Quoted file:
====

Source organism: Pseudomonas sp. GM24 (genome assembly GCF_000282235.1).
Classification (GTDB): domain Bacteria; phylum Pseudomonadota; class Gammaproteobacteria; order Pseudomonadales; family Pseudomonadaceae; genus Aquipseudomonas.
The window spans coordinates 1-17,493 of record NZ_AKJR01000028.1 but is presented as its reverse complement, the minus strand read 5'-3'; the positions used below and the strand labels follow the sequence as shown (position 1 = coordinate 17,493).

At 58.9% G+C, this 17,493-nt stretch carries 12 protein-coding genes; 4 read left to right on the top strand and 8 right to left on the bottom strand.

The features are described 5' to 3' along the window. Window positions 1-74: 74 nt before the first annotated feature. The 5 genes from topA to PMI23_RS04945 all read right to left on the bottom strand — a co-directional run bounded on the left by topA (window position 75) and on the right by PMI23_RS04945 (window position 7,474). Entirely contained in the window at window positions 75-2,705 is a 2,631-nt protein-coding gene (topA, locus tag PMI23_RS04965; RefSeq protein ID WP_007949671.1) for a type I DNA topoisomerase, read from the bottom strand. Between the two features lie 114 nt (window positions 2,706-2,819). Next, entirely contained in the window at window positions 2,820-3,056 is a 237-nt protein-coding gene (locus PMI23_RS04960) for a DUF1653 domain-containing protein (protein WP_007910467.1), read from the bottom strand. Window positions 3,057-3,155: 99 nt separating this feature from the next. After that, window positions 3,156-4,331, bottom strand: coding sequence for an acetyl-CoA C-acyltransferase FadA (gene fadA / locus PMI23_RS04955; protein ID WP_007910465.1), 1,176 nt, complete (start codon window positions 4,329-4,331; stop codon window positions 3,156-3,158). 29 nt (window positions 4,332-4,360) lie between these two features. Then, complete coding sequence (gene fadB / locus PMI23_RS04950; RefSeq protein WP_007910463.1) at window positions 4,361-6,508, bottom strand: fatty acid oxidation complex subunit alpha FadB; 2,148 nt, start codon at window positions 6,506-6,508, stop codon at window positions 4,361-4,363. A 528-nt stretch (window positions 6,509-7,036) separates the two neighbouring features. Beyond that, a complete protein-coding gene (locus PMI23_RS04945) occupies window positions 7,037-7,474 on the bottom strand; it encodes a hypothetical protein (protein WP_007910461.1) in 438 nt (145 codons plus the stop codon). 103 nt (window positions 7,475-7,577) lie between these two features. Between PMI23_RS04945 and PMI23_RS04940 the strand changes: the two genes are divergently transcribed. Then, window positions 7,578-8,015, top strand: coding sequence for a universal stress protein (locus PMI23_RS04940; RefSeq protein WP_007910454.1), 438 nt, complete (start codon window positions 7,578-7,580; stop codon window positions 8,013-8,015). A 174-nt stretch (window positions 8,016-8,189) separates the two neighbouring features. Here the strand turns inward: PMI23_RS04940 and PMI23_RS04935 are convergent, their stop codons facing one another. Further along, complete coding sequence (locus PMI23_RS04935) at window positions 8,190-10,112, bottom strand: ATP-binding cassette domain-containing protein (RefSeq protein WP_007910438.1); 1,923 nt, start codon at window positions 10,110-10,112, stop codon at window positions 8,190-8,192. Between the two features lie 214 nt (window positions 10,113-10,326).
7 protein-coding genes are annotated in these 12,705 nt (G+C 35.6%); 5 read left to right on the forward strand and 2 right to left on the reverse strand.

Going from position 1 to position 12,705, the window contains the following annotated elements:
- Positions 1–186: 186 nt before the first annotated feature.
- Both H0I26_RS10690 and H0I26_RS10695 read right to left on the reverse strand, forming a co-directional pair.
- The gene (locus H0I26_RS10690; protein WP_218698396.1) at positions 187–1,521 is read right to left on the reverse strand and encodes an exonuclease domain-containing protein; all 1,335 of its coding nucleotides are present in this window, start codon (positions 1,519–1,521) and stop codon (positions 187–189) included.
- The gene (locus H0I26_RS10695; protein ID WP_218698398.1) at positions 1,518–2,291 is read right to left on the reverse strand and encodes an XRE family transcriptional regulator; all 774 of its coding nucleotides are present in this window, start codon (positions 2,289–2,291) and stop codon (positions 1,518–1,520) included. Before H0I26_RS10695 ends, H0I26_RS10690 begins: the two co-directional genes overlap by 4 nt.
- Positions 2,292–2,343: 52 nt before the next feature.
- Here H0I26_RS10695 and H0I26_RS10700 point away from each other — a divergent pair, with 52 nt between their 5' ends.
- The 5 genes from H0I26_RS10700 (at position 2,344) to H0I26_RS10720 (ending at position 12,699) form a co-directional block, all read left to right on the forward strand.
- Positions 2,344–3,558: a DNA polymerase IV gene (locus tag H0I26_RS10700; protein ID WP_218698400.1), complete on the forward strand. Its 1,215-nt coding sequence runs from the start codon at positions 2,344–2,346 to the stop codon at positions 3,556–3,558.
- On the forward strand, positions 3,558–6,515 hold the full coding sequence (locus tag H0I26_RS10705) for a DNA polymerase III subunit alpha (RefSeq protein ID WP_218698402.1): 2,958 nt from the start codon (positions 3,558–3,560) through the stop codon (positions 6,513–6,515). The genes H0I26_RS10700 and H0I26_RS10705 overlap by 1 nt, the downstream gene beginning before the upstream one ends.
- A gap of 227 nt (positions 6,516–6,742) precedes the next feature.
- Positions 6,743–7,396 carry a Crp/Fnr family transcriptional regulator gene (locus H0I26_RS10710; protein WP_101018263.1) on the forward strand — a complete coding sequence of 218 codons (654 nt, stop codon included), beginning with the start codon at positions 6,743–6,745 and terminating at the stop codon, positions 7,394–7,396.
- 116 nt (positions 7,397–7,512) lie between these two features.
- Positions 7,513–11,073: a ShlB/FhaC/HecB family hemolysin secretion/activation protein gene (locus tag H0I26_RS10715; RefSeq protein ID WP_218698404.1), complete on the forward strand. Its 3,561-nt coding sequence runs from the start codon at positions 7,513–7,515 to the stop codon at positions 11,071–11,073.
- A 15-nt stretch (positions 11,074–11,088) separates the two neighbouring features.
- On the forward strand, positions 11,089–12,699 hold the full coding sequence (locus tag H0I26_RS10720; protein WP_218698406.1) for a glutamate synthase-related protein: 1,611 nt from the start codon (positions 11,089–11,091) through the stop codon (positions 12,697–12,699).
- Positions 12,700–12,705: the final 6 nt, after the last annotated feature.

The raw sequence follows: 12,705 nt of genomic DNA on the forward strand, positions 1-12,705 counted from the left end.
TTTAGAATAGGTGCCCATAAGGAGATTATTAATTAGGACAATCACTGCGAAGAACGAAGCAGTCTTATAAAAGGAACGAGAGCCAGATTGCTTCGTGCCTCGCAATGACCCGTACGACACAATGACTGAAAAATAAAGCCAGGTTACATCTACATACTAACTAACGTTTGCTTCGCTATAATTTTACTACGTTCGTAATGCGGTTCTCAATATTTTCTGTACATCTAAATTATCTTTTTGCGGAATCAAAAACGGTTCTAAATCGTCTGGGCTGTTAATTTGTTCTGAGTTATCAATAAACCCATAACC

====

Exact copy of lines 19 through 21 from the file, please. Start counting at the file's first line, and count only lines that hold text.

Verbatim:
- 116 nt (positions 7,397–7,512) lie between these two features.
- Positions 7,513–11,073: a ShlB/FhaC/HecB family hemolysin secretion/activation protein gene (locus tag H0I26_RS10715; RefSeq protein ID WP_218698404.1), complete on the forward strand. Its 3,561-nt coding sequence runs from the start codon at positions 7,513–7,515 to the stop codon at positions 11,071–11,073.
- A 15-nt stretch (positions 11,074–11,088) separates the two neighbouring features.